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Instructor Class Description

Time Schedule:

Matthew G. Bartels
Seattle Campus

United States-China Relations

Surveys the history of United States-China relations and examines the evolution of bilateral relations, particularly since 1949. Focus on the period since 1972 and the major issues as they have evolved since that time, including trade, human rights, security, and Taiwan. Offered: jointly with POL S 419.

Class description

The aim of this course is to introduce the history and contemporary dynamics of the relationship between China and the United States. In addition to gaining a deeper perspective about the sources of present issues, the course will try to draw particular attention to Chinese perspectives on the relationship.

Student learning goals

General method of instruction

This is primarily a lecture course, though students will be expected to participate in period discussions related to the readings, lectures and current events.

Recommended preparation

Some previous knowledge of Chinese politics (such as SISEA449/PS442) is recommended.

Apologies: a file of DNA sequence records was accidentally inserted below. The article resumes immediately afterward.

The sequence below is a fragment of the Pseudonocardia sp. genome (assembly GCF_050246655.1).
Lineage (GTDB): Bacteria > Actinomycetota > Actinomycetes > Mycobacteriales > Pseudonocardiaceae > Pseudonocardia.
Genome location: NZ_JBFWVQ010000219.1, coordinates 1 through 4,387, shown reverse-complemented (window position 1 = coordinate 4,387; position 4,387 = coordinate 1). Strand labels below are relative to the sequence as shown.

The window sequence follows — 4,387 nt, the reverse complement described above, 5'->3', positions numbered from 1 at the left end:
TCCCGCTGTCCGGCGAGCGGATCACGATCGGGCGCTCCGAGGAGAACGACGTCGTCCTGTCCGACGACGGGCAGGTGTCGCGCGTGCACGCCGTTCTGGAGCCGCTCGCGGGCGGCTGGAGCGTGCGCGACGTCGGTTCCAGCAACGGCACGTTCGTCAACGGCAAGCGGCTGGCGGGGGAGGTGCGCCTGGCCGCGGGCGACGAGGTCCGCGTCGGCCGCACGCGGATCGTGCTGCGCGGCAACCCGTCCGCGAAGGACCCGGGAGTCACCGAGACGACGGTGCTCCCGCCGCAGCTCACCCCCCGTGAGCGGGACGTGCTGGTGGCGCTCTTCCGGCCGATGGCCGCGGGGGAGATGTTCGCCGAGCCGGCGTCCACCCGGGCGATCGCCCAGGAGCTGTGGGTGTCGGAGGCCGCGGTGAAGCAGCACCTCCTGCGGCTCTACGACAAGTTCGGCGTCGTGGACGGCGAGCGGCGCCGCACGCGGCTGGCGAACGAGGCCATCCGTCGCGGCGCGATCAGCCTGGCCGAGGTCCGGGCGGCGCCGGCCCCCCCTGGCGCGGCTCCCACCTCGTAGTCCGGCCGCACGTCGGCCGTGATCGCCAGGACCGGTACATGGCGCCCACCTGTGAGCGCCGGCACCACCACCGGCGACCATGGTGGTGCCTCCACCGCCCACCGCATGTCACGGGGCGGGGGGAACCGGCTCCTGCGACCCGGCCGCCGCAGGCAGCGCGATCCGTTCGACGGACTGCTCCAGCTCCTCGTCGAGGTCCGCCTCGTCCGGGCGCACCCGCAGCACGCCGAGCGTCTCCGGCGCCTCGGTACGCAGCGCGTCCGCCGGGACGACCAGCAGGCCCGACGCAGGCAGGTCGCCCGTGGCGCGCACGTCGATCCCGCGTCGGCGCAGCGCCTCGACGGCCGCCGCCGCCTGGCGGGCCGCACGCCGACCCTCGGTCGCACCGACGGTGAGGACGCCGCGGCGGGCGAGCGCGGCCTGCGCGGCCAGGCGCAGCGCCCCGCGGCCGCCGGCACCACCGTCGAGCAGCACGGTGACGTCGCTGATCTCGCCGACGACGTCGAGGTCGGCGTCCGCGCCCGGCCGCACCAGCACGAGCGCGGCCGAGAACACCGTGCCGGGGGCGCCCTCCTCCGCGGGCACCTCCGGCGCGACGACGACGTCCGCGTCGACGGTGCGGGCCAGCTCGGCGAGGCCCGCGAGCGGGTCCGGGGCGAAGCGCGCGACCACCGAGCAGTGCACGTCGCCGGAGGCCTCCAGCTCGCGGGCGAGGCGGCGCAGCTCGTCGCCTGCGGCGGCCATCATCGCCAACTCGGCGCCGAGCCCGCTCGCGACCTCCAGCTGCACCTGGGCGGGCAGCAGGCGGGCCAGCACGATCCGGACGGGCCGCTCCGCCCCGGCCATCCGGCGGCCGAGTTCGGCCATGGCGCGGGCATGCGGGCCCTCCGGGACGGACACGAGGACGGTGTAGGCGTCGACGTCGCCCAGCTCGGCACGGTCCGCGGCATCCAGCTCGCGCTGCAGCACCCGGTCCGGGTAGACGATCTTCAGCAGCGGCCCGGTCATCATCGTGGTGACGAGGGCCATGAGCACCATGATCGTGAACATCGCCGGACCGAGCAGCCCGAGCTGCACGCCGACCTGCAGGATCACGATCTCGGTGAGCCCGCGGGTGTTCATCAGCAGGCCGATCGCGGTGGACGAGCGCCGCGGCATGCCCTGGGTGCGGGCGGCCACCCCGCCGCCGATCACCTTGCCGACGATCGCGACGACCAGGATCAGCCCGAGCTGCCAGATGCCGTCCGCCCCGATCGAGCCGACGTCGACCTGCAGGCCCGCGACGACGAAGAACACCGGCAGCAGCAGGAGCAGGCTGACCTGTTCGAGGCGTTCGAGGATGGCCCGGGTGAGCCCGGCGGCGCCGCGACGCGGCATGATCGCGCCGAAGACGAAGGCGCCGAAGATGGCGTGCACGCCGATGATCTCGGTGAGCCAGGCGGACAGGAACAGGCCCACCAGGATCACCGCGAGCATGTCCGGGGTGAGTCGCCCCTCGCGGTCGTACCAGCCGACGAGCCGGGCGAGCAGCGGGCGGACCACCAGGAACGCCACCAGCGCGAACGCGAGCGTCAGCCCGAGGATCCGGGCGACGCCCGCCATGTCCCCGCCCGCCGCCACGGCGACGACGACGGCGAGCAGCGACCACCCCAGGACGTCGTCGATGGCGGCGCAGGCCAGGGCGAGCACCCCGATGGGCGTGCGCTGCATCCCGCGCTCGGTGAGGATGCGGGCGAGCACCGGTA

Class assignments and grading

Students are expected to do all the readings & keep up-to-date on current events related to Sino-US relations. Participation in classroom discussions, a mid-term and final examination, and one paper (undergraduate, about 10 pages; graduates, about 15-20 pages) are the expected assignments.

(Approximate) Class Participation: 10% Mid-term 25%, Paper: 35% Final Exam 30%

The information above is intended to be helpful in choosing courses. Because the instructor may further develop his/her plans for this course, its characteristics are subject to change without notice. In most cases, the official course syllabus will be distributed on the first day of class.
Last Update by Matthew G. Bartels
Date: 01/20/2000